But in the third act, we learn that Alex actually was responsible for murdering her mother, and the fire killed Alex as well. We learn that Anna suffers from schizophrenia and dissociative identity disorder and that most of what she’s experiencing is happening inside her own head.
Make no mistake, The Uninvited, and A Tale of Two Sisters, the South Korean horror movie it was based on, are both solid films. In fact, Roger Ebert even gave The Uninvited a three our of four, and praised Emily Browning’s performance.
If you’re a horror movie super-fan you’ll probably find this film to be derivative because you’ve likely seen this kind of reveal play out in the past.
As a standalone horror movie, The Uninvited will get under your skin. If you’re a seasoned horror movie veteran, you’ll probably scoff at the ending.
Orphan is one of those horror movies that you have to see to believe. Though the big reveal that Esther isn’t actually a 9-year-old girl, but rather a 33-year-old psychopath is superbly done, it happened too soon, and the third act is rife with unnecessary gore before its violent resolution.
Orphan boasts a run-time of 123 minutes, but if this horror movie was in the 90-minute territory, the reveal would have been so much more impactful because everything would have felt infinitely more immediate.
That being said, Orphan boasts a terrifying premise, and Isabelle Fuhrman clearly knew the assignment when she was cast as Esther. Her manipulative facial expressions, and her ability to shift her demeanor from sweet and innocent to ferocious and sadistic at the drop of a hat is commendable.
But in the case of Orphan, we got too much of a good thing, and most of the third act felt overdone and unnecessary.
Halloween Ends (2022)
It goes without saying that John Carpenter’s Halloween is the horror movie that put the slasher genre on the map. But after 13 films, the franchise went out with a whimper rather than a bang.
In Halloween Ends, Michael Myers is violently eliminated, which is to be expected, but we were left unsatisfied with the Corey Cunningham storyline.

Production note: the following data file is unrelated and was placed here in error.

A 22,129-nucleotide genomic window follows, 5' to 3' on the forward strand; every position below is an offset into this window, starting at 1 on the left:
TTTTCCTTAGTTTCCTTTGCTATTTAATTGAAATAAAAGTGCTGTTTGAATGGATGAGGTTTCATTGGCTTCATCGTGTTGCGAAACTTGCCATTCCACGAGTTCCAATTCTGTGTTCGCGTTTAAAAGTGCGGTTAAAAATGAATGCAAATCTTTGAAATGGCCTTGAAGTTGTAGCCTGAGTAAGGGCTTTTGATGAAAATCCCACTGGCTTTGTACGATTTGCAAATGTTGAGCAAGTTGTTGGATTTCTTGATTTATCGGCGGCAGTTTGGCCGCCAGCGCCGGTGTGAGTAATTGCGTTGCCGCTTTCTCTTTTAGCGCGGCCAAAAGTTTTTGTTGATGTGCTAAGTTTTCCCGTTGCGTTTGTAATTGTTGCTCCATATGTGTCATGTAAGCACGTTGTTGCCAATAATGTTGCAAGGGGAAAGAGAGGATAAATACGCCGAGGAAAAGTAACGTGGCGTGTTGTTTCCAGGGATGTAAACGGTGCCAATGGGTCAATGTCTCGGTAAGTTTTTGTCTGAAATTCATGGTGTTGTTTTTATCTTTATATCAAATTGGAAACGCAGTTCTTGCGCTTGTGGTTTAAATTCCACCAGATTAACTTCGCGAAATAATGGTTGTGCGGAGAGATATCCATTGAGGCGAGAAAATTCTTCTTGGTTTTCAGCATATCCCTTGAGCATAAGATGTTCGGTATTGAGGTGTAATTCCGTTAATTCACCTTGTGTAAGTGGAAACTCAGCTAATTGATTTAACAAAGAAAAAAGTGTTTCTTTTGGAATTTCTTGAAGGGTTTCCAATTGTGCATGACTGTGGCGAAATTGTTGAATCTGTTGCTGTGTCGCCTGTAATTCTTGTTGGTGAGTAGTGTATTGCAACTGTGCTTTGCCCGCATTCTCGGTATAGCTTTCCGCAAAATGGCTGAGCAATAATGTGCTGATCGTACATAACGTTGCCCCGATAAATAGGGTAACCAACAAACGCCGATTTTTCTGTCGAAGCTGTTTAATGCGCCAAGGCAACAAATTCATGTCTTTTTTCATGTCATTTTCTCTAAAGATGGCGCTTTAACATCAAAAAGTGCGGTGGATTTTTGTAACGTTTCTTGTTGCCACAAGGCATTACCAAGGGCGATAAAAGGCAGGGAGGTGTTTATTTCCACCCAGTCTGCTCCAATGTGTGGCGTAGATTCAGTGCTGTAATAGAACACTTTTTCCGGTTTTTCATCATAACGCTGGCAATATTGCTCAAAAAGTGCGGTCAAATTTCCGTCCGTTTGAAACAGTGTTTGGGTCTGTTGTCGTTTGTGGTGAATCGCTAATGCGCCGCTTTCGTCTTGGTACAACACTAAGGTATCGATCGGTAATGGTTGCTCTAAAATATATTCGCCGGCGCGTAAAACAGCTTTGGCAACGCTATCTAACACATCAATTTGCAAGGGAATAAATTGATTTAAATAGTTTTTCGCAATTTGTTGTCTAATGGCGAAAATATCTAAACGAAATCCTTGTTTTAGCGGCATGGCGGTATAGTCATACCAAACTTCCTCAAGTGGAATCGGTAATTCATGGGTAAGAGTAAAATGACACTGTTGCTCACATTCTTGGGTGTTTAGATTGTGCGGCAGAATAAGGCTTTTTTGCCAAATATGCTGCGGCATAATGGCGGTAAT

In an ideal world, Corey Cunningham, who had Myer’s mask in his possession at one point, could have escaped and lived to kill another day.
Overall, it just feels like the narrative spent too much time developing Corey’s character just to have him killed off by Michael, who would have simply had more screen time in this final installment of the legendary franchise.
Dawn of the Dead (2004)
Zach Snyder’s remake of George A. Romero’s Dawn of the Dead was the modern update of the classic horror movie that we all wanted to see.
When compared to the original 1978 film, everything in the 2004 version was dialed up to 11. Both films end with their central surviving protagonists riding off into the sunset toward an uncertain future.
But where the 2004 version of Dawn of the Dead fell short was its ending. While Romero’s film ended on a somewhat optimistic note with Fred and Fran flying off in a helicopter, Snyder’s version of the horror movie ends with Ana, Kenneth, Nicole, Terry, and Chips fleeing the zombie outbreak on a yacht.
Through a series of found camcorder footage, we learn that they all arrive on an island overridden by the undead, and the camera drops, leaving us wondering what happens next.
Just like the ending of 28 Weeks Later we’re left wanting more, but we never got it in the form of a sequel. In other words, Dawn of the Dead would have been better served by having its ending a few minutes earlier, borrowing from the spirit of the film that inspired it.